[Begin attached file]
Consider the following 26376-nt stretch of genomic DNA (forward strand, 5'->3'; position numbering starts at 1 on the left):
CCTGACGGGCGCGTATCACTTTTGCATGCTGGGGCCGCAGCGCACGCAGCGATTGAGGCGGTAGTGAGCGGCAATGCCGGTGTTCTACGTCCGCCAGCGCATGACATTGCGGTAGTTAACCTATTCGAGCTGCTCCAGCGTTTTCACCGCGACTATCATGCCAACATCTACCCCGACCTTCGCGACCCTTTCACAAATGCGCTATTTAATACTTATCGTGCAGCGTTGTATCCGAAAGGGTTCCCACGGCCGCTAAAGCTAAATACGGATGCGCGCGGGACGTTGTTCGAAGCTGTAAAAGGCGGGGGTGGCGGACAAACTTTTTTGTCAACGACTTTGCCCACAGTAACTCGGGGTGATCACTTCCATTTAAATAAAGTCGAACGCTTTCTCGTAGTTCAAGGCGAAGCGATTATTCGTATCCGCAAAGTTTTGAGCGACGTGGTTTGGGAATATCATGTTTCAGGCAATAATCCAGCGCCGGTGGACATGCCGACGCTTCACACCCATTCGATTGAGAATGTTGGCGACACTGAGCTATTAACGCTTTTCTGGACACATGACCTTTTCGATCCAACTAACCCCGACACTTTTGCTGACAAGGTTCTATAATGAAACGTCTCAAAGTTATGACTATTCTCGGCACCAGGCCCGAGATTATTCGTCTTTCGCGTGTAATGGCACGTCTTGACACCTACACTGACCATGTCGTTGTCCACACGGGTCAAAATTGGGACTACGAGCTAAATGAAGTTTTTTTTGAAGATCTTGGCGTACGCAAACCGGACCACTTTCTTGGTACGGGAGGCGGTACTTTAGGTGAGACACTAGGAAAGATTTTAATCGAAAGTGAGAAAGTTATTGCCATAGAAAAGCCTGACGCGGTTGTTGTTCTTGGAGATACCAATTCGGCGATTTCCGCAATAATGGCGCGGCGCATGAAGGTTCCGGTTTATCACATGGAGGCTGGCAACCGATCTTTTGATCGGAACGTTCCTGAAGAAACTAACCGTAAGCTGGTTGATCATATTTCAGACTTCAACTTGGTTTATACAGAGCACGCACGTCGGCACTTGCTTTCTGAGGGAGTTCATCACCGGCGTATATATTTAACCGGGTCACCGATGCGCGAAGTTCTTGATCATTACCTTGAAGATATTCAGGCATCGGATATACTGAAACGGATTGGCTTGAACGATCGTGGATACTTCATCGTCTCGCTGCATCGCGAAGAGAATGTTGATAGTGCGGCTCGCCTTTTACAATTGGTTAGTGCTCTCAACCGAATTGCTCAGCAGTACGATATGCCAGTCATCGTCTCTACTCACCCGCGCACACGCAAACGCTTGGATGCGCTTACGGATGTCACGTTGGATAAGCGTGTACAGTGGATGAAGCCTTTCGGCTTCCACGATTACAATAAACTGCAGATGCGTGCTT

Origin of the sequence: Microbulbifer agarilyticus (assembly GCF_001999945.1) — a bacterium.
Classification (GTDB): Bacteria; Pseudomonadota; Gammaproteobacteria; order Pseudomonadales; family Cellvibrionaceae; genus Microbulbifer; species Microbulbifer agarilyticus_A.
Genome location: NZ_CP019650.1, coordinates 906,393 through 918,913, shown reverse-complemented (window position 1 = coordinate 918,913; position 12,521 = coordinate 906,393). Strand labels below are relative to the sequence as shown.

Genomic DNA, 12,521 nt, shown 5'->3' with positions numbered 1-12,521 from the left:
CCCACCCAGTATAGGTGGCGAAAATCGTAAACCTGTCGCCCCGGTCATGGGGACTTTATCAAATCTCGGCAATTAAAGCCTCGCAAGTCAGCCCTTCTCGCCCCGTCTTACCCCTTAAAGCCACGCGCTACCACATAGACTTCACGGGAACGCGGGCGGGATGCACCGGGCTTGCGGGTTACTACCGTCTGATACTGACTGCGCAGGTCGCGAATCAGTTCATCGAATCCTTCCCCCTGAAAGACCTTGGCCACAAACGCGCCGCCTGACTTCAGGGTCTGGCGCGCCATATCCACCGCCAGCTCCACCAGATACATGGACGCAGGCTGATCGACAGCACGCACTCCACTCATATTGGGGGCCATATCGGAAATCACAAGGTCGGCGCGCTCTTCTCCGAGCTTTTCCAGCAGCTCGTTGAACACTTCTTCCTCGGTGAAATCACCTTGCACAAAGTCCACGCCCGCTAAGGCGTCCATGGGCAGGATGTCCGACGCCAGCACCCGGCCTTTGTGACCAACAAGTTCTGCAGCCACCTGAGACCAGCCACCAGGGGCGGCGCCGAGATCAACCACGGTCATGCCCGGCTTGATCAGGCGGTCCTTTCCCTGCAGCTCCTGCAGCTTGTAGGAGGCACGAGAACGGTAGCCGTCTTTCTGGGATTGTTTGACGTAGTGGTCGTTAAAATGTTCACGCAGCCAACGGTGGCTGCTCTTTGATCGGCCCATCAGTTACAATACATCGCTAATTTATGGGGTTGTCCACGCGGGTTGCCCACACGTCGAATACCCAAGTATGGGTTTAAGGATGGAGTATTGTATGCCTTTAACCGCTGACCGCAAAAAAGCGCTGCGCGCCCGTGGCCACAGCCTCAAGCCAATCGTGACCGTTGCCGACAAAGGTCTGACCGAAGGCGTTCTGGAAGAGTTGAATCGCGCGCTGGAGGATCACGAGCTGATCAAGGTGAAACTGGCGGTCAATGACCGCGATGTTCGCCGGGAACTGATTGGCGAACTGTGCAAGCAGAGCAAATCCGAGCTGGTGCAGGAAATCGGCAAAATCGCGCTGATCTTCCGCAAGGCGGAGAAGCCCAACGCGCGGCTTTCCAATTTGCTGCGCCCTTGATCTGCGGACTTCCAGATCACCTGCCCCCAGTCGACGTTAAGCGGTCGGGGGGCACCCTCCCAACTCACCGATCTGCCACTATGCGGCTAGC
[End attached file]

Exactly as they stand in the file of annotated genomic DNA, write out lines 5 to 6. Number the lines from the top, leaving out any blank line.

Genome location: NZ_CP019650.1, coordinates 906,393 through 918,913, shown reverse-complemented (window position 1 = coordinate 918,913; position 12,521 = coordinate 906,393). Strand labels below are relative to the sequence as shown.

Genomic DNA, 12,521 nt, shown 5'->3' with positions numbered 1-12,521 from the left: